The finest example of Gothic Revival architecture in Hawaii, St. Andrew's Cathedral was under construction for almost one hundred years. King Kamehameha V laid its cornerstone in 1867, dedicating the building to the memory of his brother, King Kamehameha IV, who had died on St. Andrew's day. The choir and a portion of the nave, built of English and Hawaiian sandstone, were not completed until 1886, at which time services commenced in the building. The first two bays of the nave were completed two years later, and the congregation decided to omit the transepts called for in the original plan. Further expansion occurred after the turn of the twentieth century with the addition of another two bays in 1908 as well as Davies Hall in 1906–1910, which housed the vestry and meeting rooms and was connected to the cathedral by a handsome cloister. The imposing four-story bell tower was completed in 1912. Davies Hall and the bell tower were designed by B. F. Ingelow, who had worked on the original drawings for the cathedral. These additions are in a local sandstone, their rusticated walls contrasting with the dressed stone that frames openings, marks corners, and tops buttresses. Both the tower and cloistered Davies Hall deviated from the original plan, as did Tenney Auditorium and Parke Memorial Chapel, which were added in 1940, following the designs of C. W. Dickey. Finally, in 1958, two more bays were added to the nave, as well as a vestibule and the great west window. The two bays and vestibule are of reinforced concrete with a local sandstone veneer. The 50 × 20–foot front window, one of the largest in the nation, depicts the history of Christianity and was executed by John Wallis of Pasadena, California. The lower right section denotes the history of the Anglican Church in Hawaii, and includes an image of a termite, whose destruction of the former wooden entrance was the impetus for the work in 1958. Wallis also executed the windows in the last two bays. The other stained glass in the nave and clerestory was the product of Clayton and Bell, one of the foremost stained glass studios in England during the nineteenth and early twentieth centuries.
The stained glass windows contribute to the awe-inspiring interior with its massive columns, Gothic vaulting, and ambulatory with pierced stone apsidal screens. The baptismal font carved from Caen stone was a gift of Lady Jane Franklin, the widow of Arctic explorer Sir John Franklin and friend of Queen Emma. She had sent the font for the christening of Queen Emma's son, Albert Edward Leiopapa Kauikeaouli, the Prince of Hawaii. Unfortunately, the four-year-old child died before the arrival of either the font or Bishop Staley, who had traveled from England with the express purpose of establishing the Anglican Church in Hawaii and baptizing the prince. The high altar, pulpit, and lectern follow the font's lead, employing Caen stone. The pulpit (1913) is a replica of the pulpit in St. John's American Church in Dresden, Germany, only with St. Andrew depicted rather than St. John. The bases and capitals of the nave's columns depict Hawaiian flora, including tree ferns, papaya, hala, and breadfruit. These are the work of local sculptor E. Raphael Marrozi. The vestibule walls are adorned with four, British-made, marble opus sectiles, three by Jones and Willis, and one by Karl Parsons. The statue of St. Andrew installed in 1958 overlooking an exterior rectangular fountain in front of the church is the work of Ivan Mestrovic.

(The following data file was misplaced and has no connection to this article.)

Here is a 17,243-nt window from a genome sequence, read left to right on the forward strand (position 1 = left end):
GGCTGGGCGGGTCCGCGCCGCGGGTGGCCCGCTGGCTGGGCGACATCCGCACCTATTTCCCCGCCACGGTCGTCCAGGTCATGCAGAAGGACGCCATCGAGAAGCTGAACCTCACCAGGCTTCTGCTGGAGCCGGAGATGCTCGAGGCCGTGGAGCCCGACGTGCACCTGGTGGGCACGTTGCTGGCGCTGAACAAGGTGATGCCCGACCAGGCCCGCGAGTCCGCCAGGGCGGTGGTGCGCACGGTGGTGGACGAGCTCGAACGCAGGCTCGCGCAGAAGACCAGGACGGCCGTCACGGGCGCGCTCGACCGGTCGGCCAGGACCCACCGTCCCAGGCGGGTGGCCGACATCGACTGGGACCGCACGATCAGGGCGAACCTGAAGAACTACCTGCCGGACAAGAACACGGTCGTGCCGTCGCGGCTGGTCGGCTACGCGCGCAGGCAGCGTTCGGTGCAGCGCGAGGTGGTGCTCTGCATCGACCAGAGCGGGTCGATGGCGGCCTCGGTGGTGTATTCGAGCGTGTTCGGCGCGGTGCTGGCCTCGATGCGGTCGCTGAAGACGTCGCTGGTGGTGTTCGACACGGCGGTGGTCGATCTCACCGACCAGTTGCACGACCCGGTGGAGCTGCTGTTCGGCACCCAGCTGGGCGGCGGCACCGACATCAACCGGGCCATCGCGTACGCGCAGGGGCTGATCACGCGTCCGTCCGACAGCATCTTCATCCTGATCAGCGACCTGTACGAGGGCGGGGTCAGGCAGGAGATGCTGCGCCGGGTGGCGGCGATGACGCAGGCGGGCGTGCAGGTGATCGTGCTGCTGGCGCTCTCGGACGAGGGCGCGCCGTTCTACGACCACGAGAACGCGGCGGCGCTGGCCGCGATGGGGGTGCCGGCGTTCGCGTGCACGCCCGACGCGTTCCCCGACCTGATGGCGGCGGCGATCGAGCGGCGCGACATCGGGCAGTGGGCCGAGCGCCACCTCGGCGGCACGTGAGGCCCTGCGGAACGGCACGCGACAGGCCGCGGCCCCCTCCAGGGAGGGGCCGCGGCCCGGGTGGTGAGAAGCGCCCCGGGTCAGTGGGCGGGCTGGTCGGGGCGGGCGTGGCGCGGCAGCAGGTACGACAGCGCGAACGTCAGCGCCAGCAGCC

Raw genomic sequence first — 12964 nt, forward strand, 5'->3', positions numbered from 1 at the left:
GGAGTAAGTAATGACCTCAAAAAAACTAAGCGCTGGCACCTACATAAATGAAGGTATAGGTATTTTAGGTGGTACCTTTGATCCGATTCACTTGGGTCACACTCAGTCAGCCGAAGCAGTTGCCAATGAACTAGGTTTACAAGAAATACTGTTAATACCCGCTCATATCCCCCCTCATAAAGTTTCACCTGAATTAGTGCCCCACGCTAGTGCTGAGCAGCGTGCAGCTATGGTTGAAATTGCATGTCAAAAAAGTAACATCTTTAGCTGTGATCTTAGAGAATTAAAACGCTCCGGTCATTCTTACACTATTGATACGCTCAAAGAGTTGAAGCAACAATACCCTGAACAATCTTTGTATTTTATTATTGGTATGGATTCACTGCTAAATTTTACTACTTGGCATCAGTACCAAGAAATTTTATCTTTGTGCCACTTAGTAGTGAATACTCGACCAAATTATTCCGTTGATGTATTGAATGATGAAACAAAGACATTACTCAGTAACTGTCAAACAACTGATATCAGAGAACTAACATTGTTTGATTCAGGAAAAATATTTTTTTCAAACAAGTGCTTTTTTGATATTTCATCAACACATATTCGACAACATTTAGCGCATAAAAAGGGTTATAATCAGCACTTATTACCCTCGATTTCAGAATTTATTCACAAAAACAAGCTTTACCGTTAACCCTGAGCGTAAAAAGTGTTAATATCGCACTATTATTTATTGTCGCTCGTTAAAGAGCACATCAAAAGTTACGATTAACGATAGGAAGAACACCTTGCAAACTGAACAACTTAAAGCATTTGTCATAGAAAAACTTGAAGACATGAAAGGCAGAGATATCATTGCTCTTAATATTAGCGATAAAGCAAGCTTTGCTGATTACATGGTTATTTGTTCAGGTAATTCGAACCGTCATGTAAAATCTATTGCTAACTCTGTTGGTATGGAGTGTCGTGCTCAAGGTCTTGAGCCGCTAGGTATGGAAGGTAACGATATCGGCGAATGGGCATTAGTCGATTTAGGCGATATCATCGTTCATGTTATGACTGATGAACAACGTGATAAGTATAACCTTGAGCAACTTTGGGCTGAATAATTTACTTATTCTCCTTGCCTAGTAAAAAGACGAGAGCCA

Carpenter and Slater was a prominent British architectural firm that designed a number of Anglican churches throughout what was then the British Empire, including the cathedral in Columbo, Sri Lanka.